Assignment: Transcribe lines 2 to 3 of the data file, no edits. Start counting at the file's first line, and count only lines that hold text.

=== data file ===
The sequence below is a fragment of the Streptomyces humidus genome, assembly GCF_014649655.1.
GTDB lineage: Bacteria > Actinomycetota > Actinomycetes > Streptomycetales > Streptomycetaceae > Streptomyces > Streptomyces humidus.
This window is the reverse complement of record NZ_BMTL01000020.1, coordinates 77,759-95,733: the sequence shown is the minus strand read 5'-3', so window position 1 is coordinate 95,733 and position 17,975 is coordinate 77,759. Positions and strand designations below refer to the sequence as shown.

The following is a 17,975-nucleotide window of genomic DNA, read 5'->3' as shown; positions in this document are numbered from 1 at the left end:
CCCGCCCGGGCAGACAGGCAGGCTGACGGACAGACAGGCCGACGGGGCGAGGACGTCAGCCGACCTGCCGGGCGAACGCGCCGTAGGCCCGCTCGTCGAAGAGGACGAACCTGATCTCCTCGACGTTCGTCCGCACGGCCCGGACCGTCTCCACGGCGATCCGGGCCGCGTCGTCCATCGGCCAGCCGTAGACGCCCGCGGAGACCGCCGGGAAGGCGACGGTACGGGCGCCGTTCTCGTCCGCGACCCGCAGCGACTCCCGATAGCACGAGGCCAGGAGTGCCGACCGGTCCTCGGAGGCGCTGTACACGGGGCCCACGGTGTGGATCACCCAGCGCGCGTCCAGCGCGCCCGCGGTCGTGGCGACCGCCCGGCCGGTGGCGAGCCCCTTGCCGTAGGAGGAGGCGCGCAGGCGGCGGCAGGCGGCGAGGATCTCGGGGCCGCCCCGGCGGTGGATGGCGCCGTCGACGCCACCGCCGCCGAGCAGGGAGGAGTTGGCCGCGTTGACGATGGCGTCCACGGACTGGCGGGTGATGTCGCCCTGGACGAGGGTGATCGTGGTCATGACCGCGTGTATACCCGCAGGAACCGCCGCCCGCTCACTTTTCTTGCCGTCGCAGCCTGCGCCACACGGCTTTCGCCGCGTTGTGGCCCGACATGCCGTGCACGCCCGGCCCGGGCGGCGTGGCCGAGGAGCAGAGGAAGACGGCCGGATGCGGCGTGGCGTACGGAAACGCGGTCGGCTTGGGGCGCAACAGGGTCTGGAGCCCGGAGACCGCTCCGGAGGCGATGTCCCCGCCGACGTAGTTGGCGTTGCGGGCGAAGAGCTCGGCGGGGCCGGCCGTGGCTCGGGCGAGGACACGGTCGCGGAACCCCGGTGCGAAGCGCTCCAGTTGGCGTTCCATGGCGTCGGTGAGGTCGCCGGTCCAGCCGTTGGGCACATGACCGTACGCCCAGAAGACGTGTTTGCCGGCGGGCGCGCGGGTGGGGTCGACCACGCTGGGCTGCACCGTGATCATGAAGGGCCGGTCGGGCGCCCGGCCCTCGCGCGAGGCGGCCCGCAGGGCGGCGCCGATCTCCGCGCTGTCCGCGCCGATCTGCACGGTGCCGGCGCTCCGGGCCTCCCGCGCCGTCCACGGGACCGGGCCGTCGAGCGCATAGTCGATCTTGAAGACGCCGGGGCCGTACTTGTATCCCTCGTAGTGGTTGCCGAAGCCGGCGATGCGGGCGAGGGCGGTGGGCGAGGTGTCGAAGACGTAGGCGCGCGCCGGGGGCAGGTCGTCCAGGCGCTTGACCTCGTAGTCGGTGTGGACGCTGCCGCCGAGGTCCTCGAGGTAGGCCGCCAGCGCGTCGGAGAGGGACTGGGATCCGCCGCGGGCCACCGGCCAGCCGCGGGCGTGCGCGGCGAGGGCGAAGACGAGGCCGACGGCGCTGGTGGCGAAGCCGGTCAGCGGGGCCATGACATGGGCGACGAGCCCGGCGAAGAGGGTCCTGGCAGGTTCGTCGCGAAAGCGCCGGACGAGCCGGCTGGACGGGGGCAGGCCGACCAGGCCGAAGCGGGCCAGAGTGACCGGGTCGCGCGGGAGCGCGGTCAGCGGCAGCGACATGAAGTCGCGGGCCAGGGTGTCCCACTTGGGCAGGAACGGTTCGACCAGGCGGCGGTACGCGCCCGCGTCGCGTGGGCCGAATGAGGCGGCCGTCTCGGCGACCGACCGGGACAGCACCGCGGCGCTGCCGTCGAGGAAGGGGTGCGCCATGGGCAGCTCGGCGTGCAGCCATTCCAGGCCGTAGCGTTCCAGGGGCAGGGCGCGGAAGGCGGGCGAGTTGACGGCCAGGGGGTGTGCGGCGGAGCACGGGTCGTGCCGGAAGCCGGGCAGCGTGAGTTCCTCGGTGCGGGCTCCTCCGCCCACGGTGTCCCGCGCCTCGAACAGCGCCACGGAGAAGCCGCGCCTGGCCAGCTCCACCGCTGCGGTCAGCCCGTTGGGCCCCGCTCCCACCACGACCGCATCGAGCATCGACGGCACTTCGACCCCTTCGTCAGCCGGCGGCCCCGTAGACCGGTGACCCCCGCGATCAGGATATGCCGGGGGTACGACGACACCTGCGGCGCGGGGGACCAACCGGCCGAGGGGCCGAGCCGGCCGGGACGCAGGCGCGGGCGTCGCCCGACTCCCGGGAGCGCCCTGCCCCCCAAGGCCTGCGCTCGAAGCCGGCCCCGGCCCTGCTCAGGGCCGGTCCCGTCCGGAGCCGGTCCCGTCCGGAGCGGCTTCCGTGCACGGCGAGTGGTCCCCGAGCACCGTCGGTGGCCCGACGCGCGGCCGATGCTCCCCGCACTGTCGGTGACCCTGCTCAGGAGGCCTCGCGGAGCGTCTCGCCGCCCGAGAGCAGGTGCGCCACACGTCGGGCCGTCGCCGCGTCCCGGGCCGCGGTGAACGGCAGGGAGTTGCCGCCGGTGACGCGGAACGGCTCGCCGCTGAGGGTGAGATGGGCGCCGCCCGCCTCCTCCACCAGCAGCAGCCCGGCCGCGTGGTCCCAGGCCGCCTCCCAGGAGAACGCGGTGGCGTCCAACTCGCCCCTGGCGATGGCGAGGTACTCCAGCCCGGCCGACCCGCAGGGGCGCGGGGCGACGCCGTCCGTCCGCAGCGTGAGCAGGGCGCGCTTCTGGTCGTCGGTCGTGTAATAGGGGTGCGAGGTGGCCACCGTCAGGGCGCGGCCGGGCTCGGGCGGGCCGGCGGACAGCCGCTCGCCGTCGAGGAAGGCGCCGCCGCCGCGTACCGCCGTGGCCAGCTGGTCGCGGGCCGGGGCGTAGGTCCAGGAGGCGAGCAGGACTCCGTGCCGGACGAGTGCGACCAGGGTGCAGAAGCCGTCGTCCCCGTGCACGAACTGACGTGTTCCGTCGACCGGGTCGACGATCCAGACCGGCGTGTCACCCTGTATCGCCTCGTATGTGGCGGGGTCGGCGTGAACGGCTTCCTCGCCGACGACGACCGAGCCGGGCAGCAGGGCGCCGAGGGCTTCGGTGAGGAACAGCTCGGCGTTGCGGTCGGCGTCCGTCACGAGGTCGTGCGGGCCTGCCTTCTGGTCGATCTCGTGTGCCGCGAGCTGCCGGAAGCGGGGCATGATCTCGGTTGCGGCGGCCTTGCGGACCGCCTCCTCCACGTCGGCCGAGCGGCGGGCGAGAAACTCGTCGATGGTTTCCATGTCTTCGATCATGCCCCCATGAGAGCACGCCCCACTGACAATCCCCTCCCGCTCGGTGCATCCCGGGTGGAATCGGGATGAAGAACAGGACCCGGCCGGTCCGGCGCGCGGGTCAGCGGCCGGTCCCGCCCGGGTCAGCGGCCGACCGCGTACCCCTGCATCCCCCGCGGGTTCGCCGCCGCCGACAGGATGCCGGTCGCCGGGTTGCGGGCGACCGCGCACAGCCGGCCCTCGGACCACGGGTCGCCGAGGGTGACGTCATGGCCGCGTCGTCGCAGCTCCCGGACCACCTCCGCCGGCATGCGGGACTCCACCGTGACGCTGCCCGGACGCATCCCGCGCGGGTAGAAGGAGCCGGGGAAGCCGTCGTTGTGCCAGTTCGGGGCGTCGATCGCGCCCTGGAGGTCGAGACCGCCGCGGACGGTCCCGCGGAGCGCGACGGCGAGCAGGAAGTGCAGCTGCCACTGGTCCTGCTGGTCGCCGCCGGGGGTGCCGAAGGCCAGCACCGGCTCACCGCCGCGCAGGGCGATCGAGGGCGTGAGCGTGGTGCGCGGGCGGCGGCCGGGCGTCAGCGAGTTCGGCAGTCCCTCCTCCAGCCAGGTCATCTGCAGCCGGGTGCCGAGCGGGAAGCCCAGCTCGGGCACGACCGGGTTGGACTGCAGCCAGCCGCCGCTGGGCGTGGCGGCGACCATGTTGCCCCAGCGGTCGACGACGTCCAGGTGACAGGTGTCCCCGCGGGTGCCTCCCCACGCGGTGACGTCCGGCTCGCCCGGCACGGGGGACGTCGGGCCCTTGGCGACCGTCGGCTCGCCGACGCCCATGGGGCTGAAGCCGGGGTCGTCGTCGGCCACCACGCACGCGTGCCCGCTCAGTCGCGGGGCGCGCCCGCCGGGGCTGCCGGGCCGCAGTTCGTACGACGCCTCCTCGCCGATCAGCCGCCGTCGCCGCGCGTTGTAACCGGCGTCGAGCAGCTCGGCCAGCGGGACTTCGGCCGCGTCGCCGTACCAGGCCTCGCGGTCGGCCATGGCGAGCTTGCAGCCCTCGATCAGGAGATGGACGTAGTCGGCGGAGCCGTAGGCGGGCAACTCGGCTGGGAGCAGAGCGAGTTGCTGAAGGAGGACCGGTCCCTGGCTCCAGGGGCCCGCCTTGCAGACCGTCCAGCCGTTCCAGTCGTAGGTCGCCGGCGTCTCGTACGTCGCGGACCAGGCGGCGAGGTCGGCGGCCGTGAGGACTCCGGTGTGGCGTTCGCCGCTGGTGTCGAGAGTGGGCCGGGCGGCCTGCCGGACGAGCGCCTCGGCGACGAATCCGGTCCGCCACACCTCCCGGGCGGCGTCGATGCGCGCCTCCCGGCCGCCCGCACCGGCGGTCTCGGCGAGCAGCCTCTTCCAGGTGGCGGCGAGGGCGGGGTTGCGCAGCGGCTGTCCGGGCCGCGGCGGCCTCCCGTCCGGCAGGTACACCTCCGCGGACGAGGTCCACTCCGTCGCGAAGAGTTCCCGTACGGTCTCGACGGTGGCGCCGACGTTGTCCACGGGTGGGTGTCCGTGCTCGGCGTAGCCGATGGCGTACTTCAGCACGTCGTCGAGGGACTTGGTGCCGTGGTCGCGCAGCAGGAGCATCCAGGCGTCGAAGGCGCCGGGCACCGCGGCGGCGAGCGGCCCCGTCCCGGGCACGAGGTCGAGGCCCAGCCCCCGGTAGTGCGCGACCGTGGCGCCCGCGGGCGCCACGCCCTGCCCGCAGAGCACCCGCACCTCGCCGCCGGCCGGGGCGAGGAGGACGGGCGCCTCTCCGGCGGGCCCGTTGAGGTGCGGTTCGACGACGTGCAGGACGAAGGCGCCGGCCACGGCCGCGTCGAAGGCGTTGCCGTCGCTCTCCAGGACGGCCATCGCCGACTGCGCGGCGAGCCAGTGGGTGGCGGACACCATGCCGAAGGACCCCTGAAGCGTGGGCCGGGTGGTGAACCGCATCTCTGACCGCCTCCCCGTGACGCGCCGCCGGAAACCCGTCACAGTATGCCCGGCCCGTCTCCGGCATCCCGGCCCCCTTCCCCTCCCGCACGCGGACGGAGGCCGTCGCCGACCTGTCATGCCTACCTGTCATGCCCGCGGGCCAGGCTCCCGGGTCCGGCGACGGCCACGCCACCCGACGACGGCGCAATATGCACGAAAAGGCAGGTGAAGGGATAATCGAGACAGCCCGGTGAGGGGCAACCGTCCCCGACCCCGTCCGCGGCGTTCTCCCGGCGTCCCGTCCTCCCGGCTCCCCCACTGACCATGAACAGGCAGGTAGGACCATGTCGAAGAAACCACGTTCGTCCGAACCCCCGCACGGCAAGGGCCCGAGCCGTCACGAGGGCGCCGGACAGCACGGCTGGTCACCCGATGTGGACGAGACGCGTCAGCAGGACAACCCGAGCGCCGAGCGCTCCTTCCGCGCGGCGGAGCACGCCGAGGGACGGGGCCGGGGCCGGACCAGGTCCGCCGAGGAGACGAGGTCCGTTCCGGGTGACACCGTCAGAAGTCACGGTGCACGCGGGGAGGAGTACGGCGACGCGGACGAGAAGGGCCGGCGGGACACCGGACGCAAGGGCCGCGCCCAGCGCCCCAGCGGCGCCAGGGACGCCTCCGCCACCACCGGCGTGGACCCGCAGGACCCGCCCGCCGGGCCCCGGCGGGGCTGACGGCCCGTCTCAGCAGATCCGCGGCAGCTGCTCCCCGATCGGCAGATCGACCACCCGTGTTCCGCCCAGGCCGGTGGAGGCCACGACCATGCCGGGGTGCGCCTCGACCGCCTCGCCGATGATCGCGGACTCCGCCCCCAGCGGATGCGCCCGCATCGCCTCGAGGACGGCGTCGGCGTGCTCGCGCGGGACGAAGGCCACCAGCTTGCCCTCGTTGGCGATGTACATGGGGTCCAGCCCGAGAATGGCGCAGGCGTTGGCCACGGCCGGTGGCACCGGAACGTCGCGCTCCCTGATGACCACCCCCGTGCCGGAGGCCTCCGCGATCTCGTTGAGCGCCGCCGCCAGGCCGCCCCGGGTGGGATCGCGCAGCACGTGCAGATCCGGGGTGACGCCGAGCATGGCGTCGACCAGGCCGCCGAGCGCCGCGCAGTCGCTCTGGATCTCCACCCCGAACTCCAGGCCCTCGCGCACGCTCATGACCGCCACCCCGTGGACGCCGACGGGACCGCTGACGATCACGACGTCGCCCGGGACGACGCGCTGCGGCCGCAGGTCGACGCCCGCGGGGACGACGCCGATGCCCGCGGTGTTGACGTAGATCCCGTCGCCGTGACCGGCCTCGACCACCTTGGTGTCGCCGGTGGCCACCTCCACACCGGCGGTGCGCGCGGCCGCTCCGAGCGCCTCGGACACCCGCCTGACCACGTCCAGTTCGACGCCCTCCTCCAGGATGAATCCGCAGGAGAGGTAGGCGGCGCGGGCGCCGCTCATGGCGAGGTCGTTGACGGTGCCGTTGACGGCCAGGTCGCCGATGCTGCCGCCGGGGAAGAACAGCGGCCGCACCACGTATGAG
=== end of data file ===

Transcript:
GTDB lineage: Bacteria > Actinomycetota > Actinomycetes > Streptomycetales > Streptomycetaceae > Streptomyces > Streptomyces humidus.
This window is the reverse complement of record NZ_BMTL01000020.1, coordinates 77,759-95,733: the sequence shown is the minus strand read 5'-3', so window position 1 is coordinate 95,733 and position 17,975 is coordinate 77,759. Positions and strand designations below refer to the sequence as shown.